Don Quixote, Netherlandish Proverbs, grain fields in Ukraine, a flock of sheep in a boat, the Golden Horn, pastels and kabkabs.
Reading the history of agriculture in landscape paintings tells the story of the revolution that has taken place over the last 500 years.
A unique visual encyclopaedia featuring more than a hundred proverbs, followed by a similar compendium of children’s games.
Remember the water cycle from school? Here’s the grandfather of such explanatory diagrams, told in one of the first modern landscape paintings.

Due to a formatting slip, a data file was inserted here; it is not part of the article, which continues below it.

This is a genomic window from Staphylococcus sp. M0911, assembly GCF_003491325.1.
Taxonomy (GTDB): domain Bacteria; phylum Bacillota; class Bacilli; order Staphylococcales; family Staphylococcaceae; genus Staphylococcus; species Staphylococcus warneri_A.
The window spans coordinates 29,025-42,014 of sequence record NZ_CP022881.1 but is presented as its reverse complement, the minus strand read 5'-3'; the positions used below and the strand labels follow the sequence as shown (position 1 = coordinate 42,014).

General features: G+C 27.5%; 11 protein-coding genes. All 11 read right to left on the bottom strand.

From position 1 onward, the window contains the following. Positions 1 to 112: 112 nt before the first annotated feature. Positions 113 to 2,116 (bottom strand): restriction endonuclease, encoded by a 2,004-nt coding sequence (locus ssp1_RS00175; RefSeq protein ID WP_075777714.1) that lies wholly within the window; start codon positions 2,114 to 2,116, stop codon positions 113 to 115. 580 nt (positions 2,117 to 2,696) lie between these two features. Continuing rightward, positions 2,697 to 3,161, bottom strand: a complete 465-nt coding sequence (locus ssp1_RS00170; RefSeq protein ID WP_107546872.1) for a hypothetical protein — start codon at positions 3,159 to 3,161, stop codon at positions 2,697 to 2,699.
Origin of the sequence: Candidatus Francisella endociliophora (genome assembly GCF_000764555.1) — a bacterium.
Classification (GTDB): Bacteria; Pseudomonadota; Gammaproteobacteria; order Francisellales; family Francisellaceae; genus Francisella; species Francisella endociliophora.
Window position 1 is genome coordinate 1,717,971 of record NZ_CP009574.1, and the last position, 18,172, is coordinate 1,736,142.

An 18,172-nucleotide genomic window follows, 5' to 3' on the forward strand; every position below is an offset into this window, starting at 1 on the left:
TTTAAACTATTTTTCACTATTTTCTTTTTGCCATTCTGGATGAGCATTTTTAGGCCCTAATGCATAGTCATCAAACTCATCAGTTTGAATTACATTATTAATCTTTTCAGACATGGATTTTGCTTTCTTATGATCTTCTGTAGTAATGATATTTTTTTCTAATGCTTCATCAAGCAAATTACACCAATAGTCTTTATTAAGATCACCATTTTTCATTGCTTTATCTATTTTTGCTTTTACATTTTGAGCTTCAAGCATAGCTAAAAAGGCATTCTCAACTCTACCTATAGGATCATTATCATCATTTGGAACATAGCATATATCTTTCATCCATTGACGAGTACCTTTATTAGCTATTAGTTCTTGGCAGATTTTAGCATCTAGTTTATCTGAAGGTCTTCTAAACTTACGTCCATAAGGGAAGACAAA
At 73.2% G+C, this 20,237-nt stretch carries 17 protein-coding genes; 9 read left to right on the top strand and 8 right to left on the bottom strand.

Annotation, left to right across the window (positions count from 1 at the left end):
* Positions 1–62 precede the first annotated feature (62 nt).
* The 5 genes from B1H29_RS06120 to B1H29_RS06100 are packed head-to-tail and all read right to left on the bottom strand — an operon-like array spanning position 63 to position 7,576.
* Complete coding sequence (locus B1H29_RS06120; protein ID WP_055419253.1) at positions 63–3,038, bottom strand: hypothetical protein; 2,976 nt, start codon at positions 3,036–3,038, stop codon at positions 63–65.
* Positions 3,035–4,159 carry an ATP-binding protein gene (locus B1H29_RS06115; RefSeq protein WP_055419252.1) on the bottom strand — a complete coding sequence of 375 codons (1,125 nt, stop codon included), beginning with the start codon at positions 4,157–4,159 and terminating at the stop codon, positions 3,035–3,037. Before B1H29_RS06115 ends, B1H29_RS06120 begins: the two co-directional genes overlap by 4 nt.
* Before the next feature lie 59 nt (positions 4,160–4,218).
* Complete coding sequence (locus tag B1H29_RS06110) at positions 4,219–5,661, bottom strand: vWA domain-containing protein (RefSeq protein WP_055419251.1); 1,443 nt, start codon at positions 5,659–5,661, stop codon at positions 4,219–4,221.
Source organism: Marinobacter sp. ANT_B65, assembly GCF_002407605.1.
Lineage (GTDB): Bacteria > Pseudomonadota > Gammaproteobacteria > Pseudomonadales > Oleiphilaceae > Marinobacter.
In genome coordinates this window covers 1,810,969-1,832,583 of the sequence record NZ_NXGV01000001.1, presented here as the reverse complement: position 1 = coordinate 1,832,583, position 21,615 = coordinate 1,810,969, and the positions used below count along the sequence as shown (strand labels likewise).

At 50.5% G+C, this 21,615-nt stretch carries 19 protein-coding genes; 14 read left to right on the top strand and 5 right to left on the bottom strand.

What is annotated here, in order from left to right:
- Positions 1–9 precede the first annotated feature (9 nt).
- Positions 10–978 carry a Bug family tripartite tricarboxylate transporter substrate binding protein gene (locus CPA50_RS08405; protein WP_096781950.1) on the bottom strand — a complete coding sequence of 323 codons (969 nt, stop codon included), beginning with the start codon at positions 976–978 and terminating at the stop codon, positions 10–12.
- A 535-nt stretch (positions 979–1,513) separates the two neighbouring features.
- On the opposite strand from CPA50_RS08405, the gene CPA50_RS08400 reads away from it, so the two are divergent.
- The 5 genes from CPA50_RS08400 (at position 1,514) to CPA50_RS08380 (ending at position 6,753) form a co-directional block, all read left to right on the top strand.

Staffage – people, animals, birds, carts and ships – make a big difference to many landscape paintings. Have you met the Wanderer too?
Superb paintings by Bruegel, Samuel Palmer, Daubigny, Jules Breton, Anna Ancher, Félix Vallotton, and others.
Paintings of windmills from Hieronymus Bosch, Rembrandt, Jacob van Ruisdael, Thomas Girtin, and others.
Escorts of valkyries, the bird of the gibbet, and seeker of carrion: crows and ravens are associated with death, magic, and more.
The popular story told concisely by Ovid, and painted brilliantly by van Dyck, Leighton, Rubens, Brueghel, and others.
Are they part of a narrative, or staffage? Do they provide scale, or enhance the effect? Are the figures part of the landscape, or even the landscape itself?